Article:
DAVOS – Billionaire investor George Soros sharply criticized China’s president, Xi Jinping, charging that Open Democratic Societies face a “mortal danger” from regimes using machine-learning and artificial-intelligence technology to reinforce one-party rule.
“China isn’t the only authoritarian regime in the world, but it’s undoubtedly the wealthiest, strongest and most developed in machine learning and artificial intelligence. This makes Xi Jinping the most dangerous opponent of those who believe in the concept of open society” Soros said, in remarks prepared for delivery in Davos, Switzerland, on Thursday, where world leaders, business executives and celebrities have gathered for the annual meeting of the World Economic Forum.
Soros said his worries extend beyond China, centering on the fear that “the combination of repressive regimes with IT monopolies endows those regimes with a built-in advantage over open societies. The instruments of control are useful tools in the hands of authoritarian regimes, but they pose a mortal threat to open societies.”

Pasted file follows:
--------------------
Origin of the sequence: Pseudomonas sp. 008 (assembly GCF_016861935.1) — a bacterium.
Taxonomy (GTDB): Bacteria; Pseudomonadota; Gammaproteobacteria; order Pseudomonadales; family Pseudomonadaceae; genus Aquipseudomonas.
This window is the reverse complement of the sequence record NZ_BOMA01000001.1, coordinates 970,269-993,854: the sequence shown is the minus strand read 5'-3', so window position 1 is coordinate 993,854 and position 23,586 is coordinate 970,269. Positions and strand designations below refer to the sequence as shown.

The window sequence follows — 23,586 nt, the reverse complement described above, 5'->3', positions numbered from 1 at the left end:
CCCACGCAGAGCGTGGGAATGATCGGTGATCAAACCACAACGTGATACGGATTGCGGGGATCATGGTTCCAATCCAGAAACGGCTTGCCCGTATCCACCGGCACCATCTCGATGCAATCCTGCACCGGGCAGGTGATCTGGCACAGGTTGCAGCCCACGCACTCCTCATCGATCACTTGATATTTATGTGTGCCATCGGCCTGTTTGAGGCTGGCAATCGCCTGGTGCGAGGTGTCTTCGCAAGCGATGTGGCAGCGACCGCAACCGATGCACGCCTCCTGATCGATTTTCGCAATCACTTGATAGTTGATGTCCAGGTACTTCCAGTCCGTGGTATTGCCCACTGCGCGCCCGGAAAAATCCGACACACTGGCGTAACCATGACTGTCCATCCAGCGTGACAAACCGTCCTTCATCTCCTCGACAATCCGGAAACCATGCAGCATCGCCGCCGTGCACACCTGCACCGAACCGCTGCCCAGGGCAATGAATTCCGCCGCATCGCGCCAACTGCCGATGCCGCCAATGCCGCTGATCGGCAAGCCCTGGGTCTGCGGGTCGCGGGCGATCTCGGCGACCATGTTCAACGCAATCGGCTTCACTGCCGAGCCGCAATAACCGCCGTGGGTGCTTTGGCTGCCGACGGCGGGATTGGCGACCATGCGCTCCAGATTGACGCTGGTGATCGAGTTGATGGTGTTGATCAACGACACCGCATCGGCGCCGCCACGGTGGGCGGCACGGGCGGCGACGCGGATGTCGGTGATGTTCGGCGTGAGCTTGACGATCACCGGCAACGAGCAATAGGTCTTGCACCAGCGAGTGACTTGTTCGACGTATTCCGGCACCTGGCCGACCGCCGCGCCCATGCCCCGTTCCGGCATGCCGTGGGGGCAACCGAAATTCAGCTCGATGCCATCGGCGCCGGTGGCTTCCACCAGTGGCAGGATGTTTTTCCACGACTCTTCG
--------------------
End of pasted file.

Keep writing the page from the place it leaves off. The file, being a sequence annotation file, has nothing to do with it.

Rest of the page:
Soros focused on China’s plans for a “social credit” system that tracks each citizen’s social and financial behavior, producing a score that would be used to determine what services they are entitled to use, which he called “frightening and abhorrent.”
“The social credit system is not yet fully operational, but it’s clear where it’s heading. It will subordinate the fate of the individual to the interests of the one-party state in ways unprecedented in history,” he said.
Soros, who has been sharply critical of President Donald Trump, said the U.S., rather than “waging a trade war with practically the whole world,” should focus on China and should crack down on firms like ZTE and Huawei, arguing that “if these companies came to dominate the 5G market, they would present an unacceptable security risk for the rest of the world.”
Trump instead seems to be following a different course, he said, making concessions to China and declaring victory “while renewing his attacks on U.S. allies.”
Soros said hopes must be pinned “on the Chinese people, and especially on the business community and political elite willing to hold up the Confucian tradition,” but argued that those outside China shouldn’t remain passive.
“The reality is that we are in a Cold War that threatens to turn into a hot one,” he said. “On the other hand, if Xi and Trump were no longer in power, an opportunity would present itself to develop greater cooperation between the two cyber superpowers.”
By William Watts